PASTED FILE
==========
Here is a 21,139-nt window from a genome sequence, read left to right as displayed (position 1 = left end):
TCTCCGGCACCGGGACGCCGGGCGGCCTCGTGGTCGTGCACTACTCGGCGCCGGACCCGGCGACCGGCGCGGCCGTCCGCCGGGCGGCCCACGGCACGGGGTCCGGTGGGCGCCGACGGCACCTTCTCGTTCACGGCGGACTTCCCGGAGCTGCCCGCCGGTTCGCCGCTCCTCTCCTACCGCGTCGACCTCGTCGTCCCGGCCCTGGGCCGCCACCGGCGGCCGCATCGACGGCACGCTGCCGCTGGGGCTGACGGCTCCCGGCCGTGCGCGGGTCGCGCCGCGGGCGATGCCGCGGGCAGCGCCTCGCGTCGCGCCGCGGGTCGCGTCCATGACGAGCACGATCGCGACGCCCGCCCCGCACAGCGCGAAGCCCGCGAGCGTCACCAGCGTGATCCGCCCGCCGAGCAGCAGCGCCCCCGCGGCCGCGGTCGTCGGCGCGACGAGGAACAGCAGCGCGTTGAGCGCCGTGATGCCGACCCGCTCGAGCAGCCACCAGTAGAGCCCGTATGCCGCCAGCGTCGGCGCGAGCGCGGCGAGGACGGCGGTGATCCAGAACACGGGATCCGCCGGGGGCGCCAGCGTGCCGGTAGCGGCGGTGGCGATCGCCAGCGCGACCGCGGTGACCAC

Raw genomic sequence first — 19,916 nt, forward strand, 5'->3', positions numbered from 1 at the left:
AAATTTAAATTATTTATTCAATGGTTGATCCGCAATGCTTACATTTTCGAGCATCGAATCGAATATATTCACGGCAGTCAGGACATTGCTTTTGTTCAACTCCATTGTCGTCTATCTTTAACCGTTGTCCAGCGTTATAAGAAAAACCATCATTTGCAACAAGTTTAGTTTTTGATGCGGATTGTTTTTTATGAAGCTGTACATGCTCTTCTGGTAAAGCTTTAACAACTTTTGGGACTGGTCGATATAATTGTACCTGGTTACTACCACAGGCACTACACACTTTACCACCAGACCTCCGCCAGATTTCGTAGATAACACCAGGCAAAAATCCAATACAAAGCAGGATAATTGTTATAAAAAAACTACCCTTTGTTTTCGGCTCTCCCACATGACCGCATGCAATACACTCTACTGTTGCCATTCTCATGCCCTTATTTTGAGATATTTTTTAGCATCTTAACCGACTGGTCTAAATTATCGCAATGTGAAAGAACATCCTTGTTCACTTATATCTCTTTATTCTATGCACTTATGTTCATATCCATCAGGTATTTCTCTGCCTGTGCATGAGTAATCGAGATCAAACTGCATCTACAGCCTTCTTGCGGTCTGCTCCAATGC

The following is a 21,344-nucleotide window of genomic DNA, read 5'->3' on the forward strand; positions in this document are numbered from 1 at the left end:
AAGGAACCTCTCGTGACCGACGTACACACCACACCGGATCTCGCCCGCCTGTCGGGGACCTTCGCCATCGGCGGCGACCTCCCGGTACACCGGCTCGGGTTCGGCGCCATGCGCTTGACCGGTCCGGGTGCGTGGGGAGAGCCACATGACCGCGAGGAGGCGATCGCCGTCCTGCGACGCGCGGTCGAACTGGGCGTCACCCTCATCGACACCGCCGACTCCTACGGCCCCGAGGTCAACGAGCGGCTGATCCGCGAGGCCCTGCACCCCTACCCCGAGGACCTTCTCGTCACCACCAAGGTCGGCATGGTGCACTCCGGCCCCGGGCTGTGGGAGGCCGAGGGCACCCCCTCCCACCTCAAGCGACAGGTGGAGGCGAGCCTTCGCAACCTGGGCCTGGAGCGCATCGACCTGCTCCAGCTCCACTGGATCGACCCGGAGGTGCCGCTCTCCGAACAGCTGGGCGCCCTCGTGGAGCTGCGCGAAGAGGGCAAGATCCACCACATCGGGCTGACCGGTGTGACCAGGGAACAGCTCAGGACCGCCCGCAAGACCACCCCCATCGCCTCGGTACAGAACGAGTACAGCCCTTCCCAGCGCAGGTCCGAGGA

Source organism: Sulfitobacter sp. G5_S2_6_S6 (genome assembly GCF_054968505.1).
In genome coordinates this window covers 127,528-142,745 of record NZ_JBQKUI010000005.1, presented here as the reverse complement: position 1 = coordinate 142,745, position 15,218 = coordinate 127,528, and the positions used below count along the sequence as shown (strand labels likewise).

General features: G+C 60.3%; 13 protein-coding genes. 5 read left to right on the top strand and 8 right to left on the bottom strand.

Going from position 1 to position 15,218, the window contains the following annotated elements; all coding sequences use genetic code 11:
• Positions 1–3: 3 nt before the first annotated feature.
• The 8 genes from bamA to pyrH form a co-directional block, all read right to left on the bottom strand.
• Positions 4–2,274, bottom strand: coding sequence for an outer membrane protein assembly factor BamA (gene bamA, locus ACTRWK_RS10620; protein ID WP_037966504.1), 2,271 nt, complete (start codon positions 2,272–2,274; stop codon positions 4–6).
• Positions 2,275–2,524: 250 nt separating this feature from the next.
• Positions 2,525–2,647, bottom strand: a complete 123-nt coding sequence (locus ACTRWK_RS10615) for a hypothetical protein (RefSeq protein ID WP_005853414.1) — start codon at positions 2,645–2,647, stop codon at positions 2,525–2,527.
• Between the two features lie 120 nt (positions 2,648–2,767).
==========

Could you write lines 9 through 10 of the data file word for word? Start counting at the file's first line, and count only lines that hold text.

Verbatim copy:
General features: G+C 60.3%; 13 protein-coding genes. 5 read left to right on the top strand and 8 right to left on the bottom strand.

Going from position 1 to position 15,218, the window contains the following annotated elements; all coding sequences use genetic code 11: